Biosecurity and biocontrol
Unwanted or introduced species can have a huge impact on New Zealand’s environment, and native flora and fauna. Biosecurity is about stopping pests and diseases…
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Mature native trees now dying - Biological Heritage NZ
The first known case of mature tree death due to myrtle rust infection has been observed in the East Cape of Aotearoa New Zealand, suggesting localized extinction for some native myrtles could become a reality. “I’ve been monitoring myrtle rust in native forests for the last three years,” says Roanne Sutherland, a myrtle rust researcher at SCION. “We’ve had seedling death occur, but this is the first time the deaths of large, mature trees have been reported.”
Biosecurity champion brings Western science and te ao Māori together to tackle pests
Biosecurity champion Tame Malcolm wants to elevate Māori traditional knowledge in science to help protect the environment from pests. Embarking on a PhD this year, Malcolm plans to research anecdotal knowledge, gathered by word of mouth to help tackle some of New Zealand's most pressing pest problems. For example, when different plants are flowering in the bush, Māori will use different lures for trapping pests, he said. “When kawa kawa is flowering we use cinnamon but ...
Venture into kauri country and get connected with these mighty forest giants. NZ kauri are the largest (by volume) and among the longest-living trees in the world. They hold a special place in Māori culture and in the hearts of all who stand before them. Today, a disease known as kauri dieback is threatening the existence of this taonga species. You will discover how kauri dieback is a socio-scientific problem, whereby science, expert knowledge, mātauranga Māori, and community engagement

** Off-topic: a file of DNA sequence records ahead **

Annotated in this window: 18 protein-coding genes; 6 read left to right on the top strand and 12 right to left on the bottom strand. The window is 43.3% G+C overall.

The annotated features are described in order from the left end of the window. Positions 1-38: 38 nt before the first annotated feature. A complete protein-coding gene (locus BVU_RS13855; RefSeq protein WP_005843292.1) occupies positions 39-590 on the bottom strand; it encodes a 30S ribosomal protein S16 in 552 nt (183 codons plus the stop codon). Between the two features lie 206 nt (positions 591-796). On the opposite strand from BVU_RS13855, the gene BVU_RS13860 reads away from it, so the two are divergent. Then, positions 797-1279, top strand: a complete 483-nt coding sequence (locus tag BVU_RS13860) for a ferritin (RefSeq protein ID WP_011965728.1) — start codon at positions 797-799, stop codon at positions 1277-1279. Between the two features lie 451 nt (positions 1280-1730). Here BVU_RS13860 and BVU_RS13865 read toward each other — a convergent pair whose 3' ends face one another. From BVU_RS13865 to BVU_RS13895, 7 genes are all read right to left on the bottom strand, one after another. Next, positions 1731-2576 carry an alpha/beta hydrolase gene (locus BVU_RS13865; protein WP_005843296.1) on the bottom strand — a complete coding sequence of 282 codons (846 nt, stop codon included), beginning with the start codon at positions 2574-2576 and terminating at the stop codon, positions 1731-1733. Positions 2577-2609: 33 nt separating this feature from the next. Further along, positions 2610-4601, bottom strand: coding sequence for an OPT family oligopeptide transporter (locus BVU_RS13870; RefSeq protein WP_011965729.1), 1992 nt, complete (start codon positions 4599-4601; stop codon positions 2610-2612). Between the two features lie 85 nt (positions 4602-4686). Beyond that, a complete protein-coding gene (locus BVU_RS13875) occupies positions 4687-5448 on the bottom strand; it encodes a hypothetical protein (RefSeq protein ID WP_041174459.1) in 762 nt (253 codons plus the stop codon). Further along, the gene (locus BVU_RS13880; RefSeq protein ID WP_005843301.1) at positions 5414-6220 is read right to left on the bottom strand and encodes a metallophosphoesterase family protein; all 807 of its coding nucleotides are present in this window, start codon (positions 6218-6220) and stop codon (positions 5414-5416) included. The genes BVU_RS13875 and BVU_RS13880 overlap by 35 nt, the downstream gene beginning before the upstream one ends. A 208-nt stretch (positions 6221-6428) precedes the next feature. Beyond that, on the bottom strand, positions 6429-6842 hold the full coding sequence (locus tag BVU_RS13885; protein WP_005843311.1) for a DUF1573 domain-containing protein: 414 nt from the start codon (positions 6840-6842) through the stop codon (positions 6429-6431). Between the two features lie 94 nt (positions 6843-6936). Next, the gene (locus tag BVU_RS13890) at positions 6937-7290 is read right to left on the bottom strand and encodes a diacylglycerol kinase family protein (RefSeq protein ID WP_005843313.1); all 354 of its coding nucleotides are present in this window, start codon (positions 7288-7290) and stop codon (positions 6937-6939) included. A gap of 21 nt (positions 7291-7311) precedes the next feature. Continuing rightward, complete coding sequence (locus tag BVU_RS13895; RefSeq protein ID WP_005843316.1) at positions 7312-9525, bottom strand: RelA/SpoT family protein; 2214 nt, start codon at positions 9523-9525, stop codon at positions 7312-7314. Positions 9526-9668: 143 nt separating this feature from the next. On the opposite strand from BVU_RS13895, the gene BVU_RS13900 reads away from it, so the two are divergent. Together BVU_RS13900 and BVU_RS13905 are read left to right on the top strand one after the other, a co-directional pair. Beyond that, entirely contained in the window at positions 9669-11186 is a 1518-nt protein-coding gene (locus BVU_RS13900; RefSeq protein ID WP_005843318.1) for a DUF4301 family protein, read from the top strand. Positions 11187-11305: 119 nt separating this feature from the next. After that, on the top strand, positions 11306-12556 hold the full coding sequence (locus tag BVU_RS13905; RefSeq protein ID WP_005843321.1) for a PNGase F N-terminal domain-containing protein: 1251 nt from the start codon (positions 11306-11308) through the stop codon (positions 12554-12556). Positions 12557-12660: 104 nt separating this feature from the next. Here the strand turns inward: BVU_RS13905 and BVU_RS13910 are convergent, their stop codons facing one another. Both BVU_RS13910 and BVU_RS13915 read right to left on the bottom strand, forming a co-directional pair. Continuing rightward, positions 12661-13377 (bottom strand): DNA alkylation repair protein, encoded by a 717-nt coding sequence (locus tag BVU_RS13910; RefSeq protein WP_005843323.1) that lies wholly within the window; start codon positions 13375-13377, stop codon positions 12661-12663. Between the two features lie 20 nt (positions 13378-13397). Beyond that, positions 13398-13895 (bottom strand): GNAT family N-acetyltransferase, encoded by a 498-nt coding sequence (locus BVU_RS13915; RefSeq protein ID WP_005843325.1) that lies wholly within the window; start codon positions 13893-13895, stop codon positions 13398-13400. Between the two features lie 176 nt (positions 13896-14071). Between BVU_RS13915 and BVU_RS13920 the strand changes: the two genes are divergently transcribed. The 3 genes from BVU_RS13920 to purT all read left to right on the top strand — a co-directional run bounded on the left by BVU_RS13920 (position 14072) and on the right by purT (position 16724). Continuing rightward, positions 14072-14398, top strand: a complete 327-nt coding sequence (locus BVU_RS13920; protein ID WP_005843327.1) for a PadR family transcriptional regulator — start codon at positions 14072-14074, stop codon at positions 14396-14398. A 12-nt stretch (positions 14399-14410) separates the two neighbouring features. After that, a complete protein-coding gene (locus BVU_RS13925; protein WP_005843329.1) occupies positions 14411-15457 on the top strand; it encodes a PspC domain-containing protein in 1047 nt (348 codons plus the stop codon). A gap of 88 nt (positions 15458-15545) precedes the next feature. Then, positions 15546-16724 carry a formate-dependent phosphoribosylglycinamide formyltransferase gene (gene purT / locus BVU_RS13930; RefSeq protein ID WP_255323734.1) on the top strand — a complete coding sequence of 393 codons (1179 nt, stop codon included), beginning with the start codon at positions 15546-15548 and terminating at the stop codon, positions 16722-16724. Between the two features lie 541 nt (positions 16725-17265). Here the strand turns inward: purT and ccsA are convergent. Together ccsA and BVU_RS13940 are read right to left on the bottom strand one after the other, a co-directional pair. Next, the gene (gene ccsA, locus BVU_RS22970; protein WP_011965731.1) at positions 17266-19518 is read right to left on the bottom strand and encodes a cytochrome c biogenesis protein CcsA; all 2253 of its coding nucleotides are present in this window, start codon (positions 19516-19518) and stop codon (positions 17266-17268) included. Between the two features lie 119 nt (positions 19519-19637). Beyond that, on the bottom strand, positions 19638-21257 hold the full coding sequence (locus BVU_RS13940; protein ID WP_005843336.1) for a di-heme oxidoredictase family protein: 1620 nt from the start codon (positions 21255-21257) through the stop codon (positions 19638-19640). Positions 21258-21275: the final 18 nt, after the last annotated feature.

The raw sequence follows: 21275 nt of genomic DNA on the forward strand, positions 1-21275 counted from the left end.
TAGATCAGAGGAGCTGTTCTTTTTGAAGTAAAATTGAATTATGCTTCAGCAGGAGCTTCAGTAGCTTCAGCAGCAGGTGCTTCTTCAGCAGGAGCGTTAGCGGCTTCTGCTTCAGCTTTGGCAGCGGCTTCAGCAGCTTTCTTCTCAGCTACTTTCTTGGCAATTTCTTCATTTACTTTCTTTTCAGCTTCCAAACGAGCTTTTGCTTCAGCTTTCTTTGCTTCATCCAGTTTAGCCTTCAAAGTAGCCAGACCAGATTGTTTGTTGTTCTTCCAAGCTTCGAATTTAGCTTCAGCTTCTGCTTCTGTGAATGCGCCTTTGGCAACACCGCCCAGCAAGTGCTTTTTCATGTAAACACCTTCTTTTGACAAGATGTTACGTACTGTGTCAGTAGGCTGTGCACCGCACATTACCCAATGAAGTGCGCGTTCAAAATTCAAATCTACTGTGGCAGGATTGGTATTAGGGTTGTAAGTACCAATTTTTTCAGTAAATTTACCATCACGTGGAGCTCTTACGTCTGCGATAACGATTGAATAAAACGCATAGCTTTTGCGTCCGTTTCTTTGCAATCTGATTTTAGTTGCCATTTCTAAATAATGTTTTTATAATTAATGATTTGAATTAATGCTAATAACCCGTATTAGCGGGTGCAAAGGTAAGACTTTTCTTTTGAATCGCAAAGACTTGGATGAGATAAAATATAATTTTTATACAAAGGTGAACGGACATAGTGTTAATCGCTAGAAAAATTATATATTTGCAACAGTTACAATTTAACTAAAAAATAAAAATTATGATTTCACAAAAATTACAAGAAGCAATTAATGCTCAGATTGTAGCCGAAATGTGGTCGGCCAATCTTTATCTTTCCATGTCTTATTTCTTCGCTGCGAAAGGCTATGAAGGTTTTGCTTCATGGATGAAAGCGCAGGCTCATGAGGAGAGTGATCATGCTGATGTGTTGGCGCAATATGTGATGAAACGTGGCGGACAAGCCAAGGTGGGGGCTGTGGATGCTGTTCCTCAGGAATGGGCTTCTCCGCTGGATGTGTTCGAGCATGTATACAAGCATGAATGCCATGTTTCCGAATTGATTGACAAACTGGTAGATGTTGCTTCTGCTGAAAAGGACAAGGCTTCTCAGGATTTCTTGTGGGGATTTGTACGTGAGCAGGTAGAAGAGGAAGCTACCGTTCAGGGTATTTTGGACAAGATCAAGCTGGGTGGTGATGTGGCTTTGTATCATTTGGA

Biocontrol – slow and steady wins the race
Paul Peterson and colleagues from Manaaki Whenua, Massey University and the Open Polytechnic recently published the findings from a long-term, carefully controlled study, partly funded by SSIF, comparing herbicide use with biocontrol methods for the control of invasive heather in and near Tongariro National Park. Their work was named ‘Paper of the Month’ for June 2020 by the Journal of Applied Ecology.
Researching refuges to protect myrtle trees from rust disease
Manaaki Whenua researchers have been looking at how to predict where myrtle trees can grow without being exposed to pathogens that cause the rust disease. James McCarthy's been leading the project and he talks to Jesse about finding what they call, refugia, to grow the trees so they don't get the disease.
Tauranga Moana Biosecurity Capital — WEBSITE
Tauranga Moana Biosecurity Capital (TMBC) is a collaboration that has its roots in a collective effort to “build a biosecurity team of 4.7 million New Zealanders” – to shift how we, as New Zealanders, think about biosecurity, how it connects to our everyday lives, and how people can get involved. TMBC brings together a “coalition of the willing” and establishes Tauranga Moana iwi at the centre of our regional biosecurity team, in a broad collaboration between iwi, community groups, educators,
NZ on high alert for stinkbug devastating Europe
New Zealand is on high alert for an invasion of brown marmorated stink bugs (BMSB) – widely regarded as the greatest biosecurity risk we face – after farmers across Europe report record devastation. Italy has been hit particularly hard during its summer season, with damage to fruit crops including apples, pears, kiwifruit, grapes and stonefruit exceeding €400 million (NZ$675 million), leading to some farmers considering walking off their land for good. New Zealand scientists have been ...